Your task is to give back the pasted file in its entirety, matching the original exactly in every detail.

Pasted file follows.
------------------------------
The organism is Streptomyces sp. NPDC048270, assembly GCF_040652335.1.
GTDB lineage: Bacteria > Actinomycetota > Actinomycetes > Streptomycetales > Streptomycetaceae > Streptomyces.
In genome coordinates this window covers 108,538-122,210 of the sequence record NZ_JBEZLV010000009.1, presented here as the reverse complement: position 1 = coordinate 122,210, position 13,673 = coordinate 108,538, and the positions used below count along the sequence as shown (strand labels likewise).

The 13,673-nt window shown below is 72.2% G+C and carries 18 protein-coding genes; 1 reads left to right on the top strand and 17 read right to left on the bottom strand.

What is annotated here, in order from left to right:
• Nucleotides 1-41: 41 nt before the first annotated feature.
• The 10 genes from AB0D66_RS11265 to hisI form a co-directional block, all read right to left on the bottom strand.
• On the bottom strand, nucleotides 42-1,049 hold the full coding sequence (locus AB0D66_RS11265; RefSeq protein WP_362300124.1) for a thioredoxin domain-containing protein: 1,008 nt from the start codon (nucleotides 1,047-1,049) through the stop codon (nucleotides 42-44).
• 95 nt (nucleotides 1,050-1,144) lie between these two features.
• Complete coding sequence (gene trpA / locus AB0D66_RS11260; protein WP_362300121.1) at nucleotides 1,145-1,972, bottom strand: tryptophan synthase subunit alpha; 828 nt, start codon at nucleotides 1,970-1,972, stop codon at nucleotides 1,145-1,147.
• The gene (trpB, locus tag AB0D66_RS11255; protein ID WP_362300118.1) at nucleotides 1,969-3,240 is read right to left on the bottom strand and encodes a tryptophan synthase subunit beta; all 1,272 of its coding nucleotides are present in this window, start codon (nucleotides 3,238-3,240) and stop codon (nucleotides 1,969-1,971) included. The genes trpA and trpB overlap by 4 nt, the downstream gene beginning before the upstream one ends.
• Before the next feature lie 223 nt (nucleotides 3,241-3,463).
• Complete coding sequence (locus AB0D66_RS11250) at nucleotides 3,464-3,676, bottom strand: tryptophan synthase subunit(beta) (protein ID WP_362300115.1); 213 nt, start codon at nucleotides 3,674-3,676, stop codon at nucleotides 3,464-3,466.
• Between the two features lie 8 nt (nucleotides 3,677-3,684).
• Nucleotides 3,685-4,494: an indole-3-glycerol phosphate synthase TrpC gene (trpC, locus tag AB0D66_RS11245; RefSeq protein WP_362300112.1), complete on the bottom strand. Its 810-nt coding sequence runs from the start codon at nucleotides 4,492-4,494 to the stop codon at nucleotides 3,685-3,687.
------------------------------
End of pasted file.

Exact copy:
The organism is Streptomyces sp. NPDC048270, assembly GCF_040652335.1.
GTDB lineage: Bacteria > Actinomycetota > Actinomycetes > Streptomycetales > Streptomycetaceae > Streptomyces.
In genome coordinates this window covers 108,538-122,210 of the sequence record NZ_JBEZLV010000009.1, presented here as the reverse complement: position 1 = coordinate 122,210, position 13,673 = coordinate 108,538, and the positions used below count along the sequence as shown (strand labels likewise).

The 13,673-nt window shown below is 72.2% G+C and carries 18 protein-coding genes; 1 reads left to right on the top strand and 17 read right to left on the bottom strand.

What is annotated here, in order from left to right:
• Nucleotides 1-41: 41 nt before the first annotated feature.
• The 10 genes from AB0D66_RS11265 to hisI form a co-directional block, all read right to left on the bottom strand.
• On the bottom strand, nucleotides 42-1,049 hold the full coding sequence (locus AB0D66_RS11265; RefSeq protein WP_362300124.1) for a thioredoxin domain-containing protein: 1,008 nt from the start codon (nucleotides 1,047-1,049) through the stop codon (nucleotides 42-44).
• 95 nt (nucleotides 1,050-1,144) lie between these two features.
• Complete coding sequence (gene trpA / locus AB0D66_RS11260; protein WP_362300121.1) at nucleotides 1,145-1,972, bottom strand: tryptophan synthase subunit alpha; 828 nt, start codon at nucleotides 1,970-1,972, stop codon at nucleotides 1,145-1,147.
• The gene (trpB, locus tag AB0D66_RS11255; protein ID WP_362300118.1) at nucleotides 1,969-3,240 is read right to left on the bottom strand and encodes a tryptophan synthase subunit beta; all 1,272 of its coding nucleotides are present in this window, start codon (nucleotides 3,238-3,240) and stop codon (nucleotides 1,969-1,971) included. The genes trpA and trpB overlap by 4 nt, the downstream gene beginning before the upstream one ends.
• Before the next feature lie 223 nt (nucleotides 3,241-3,463).
• Complete coding sequence (locus AB0D66_RS11250) at nucleotides 3,464-3,676, bottom strand: tryptophan synthase subunit(beta) (protein ID WP_362300115.1); 213 nt, start codon at nucleotides 3,674-3,676, stop codon at nucleotides 3,464-3,466.
• Between the two features lie 8 nt (nucleotides 3,677-3,684).
• Nucleotides 3,685-4,494: an indole-3-glycerol phosphate synthase TrpC gene (trpC, locus tag AB0D66_RS11245; RefSeq protein WP_362300112.1), complete on the bottom strand. Its 810-nt coding sequence runs from the start codon at nucleotides 4,492-4,494 to the stop codon at nucleotides 3,685-3,687.